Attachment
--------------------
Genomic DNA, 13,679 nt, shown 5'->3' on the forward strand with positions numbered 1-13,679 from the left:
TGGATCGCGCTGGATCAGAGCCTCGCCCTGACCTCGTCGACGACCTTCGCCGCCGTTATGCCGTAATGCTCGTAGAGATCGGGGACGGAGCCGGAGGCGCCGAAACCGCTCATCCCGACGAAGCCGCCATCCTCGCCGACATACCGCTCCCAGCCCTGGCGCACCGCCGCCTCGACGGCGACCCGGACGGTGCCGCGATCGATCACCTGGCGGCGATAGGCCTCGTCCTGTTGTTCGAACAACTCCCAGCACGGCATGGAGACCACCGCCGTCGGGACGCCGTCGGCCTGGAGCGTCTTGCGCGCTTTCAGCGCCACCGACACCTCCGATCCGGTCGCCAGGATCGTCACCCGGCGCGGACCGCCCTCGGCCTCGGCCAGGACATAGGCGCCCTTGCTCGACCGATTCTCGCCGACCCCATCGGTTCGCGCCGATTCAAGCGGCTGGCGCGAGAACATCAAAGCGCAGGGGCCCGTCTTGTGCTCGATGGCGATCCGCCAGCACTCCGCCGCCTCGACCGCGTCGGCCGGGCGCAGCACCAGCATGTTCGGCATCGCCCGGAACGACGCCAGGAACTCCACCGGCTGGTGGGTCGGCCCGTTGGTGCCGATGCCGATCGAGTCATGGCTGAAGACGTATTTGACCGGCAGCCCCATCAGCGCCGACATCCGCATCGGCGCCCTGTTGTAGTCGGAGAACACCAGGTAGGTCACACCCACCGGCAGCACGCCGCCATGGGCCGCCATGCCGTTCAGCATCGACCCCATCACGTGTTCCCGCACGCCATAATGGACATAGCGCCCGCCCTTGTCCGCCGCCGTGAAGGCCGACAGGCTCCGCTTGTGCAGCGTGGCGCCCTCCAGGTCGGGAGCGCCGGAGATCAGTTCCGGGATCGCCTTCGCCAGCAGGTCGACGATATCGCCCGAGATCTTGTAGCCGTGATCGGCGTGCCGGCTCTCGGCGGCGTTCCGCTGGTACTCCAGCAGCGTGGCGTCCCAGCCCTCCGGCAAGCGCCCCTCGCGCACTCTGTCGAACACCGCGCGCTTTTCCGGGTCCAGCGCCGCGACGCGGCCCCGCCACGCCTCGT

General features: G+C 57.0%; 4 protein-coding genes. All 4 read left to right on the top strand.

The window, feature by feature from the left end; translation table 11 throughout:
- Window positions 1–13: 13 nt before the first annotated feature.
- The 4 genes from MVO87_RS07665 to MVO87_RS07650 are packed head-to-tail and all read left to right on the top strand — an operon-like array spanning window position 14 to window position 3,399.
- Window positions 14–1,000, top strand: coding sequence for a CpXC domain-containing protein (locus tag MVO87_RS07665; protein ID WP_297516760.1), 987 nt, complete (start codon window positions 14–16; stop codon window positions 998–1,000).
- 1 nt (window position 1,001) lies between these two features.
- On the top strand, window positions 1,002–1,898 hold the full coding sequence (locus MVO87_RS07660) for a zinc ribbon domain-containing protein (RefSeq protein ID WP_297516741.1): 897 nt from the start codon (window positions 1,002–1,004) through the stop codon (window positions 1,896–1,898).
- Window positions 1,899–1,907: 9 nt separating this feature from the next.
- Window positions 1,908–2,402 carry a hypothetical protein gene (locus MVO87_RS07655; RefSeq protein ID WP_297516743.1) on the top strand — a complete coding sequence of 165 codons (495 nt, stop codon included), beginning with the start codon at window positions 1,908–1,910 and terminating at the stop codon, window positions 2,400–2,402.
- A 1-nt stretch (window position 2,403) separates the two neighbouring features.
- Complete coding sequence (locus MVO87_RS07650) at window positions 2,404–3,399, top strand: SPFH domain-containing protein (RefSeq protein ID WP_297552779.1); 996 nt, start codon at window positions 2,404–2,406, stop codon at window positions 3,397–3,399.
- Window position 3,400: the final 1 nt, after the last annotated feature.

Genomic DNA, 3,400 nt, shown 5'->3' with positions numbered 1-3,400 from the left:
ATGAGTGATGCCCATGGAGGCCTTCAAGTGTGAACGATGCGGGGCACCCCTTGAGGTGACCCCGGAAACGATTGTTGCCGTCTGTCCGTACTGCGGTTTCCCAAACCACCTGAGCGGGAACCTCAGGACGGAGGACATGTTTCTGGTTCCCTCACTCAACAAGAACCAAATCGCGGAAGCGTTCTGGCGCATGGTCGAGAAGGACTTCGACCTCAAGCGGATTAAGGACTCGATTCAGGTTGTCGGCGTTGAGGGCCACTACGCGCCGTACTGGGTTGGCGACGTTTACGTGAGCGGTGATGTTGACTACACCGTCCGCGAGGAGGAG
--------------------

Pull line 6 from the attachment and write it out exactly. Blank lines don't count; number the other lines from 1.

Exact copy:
- The 4 genes from MVO87_RS07665 to MVO87_RS07650 are packed head-to-tail and all read left to right on the top strand — an operon-like array spanning window position 14 to window position 3,399.